Three Tampa, Fla., city council members walked out of chambers recently rather than listen to an atheist give the invocation.
As Michael Harvey prepared to begin his remarks last Thursday, Councilman Kevin White called for a vote to find a different person to pray. Council member John Dinginfelder who invited Harvey reminded White that "I thank God every day that I live in a country that accepts everybody." When White failed to get the unanimous vote needed to halt the invocation, council members Mary Alvarez and Rose Ferlita joined him in leaving the room before Harvey could begin.
Dinginfelder had invited Harvey earlier that month believing that all should be given equal time. Dinginfelder, who attends a Jewish synagogue, has also invited Baptist and Methodist preachers, as well as a chaplain from MacDill Air Force Base.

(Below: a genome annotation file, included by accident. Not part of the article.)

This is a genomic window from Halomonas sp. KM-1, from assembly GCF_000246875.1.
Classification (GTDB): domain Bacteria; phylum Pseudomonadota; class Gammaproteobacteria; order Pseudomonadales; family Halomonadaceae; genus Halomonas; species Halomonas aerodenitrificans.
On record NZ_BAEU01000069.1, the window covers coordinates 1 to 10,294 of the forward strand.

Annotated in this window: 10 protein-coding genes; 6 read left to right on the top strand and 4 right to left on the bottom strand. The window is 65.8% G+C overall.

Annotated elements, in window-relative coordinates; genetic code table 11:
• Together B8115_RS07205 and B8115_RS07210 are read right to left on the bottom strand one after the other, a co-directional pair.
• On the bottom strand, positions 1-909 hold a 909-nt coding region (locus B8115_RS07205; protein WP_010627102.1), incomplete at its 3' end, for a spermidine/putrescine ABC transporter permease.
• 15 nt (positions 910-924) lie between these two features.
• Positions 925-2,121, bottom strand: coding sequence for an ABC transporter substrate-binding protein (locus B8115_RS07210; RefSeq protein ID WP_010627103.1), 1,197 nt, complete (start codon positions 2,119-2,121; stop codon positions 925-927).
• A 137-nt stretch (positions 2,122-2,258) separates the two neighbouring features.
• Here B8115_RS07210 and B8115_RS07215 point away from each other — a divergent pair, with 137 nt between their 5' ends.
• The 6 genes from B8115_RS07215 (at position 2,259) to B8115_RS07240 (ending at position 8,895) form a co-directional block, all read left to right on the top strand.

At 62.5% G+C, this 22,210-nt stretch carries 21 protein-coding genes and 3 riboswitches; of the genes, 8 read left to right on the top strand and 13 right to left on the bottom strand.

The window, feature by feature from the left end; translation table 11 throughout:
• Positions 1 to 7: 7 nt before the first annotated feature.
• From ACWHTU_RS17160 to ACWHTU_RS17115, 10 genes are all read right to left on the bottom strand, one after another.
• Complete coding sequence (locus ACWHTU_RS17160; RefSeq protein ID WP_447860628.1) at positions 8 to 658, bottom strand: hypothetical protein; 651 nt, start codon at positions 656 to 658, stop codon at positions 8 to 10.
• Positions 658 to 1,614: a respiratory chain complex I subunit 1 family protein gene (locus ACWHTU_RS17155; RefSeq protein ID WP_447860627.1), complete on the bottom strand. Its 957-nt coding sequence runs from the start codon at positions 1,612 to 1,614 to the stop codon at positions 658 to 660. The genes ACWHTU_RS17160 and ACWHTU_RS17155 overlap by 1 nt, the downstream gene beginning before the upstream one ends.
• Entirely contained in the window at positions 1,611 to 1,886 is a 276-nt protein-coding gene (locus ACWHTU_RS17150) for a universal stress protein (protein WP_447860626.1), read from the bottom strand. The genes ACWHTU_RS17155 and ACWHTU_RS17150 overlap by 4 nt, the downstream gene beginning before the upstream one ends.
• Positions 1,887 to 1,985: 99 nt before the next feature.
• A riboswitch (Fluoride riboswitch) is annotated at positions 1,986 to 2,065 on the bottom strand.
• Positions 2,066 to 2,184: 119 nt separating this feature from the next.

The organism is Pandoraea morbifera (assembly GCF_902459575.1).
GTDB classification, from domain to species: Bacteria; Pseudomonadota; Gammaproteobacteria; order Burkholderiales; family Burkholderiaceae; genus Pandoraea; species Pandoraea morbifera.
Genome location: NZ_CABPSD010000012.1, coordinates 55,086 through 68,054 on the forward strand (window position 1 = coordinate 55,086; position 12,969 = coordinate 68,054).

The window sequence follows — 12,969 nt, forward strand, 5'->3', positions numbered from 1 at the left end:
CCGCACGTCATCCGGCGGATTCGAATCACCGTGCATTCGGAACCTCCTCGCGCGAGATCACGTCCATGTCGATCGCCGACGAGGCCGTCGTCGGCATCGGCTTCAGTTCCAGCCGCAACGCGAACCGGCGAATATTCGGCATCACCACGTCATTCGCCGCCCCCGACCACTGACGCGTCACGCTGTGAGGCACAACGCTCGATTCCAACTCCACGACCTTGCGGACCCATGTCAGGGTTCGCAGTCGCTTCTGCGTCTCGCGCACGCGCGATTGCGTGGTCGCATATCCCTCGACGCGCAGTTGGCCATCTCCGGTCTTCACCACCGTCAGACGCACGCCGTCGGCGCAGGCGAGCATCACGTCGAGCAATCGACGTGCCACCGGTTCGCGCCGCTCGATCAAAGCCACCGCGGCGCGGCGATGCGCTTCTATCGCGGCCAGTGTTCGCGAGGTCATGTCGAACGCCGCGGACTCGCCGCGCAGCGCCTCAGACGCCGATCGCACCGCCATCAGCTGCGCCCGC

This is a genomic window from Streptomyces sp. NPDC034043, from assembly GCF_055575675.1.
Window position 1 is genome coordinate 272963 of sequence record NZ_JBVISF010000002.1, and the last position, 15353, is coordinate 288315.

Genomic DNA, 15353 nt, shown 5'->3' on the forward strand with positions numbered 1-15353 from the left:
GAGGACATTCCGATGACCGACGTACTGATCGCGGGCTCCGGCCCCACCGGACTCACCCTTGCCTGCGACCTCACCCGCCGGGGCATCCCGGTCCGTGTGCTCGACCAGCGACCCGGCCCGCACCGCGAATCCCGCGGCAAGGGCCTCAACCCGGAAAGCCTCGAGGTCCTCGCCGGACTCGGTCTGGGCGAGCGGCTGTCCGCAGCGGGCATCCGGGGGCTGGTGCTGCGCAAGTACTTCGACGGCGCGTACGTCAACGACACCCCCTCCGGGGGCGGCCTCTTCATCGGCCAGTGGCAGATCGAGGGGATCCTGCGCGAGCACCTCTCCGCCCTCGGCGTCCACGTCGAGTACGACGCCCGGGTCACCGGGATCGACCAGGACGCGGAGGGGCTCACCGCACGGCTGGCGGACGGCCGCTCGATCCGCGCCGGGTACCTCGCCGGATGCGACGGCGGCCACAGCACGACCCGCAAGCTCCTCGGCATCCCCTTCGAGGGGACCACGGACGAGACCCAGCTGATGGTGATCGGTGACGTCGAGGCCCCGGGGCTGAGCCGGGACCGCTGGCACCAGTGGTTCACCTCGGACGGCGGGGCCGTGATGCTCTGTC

The council had all known from previous press reports that Harvey would be delivering the invocation at the upcoming meeting. "Who is he going to pray to?" asked Alvarez when interviewed about the upcoming event. "It's a free country. .... Whatever floats your boat." Her tolerant attitude had changed by the time of the meeting.
"I [don't] have to sit here and listen to an atheist tell me what I should and shouldn't believe," Alvarez said after she walked out of the meeting.
This controversy highlights the problems of state-sanctioned invocations.
In Tampa, it wasn't until 1987 that non-Christians were invited to deliver the invocation. At that Councilwoman Linda Saul-Sena noted that prayer givers were always "white male Baptists." Alternatives to prayer, such as moments of silence, are now regular practice.
However, the council show the limits of its tolerance by brazenly snubbing an atheist who had been invited to deliver the invocation. Defending the right of Harvey to speak, Saul-Sena observed that "Not all of us believe in the same way."
"Sometimes it makes some of us uncomfortable to name a particular deity."
Controversies like this can be easily avoided. Government bodies should leave prayer time to houses of worship and get on with the business of the people.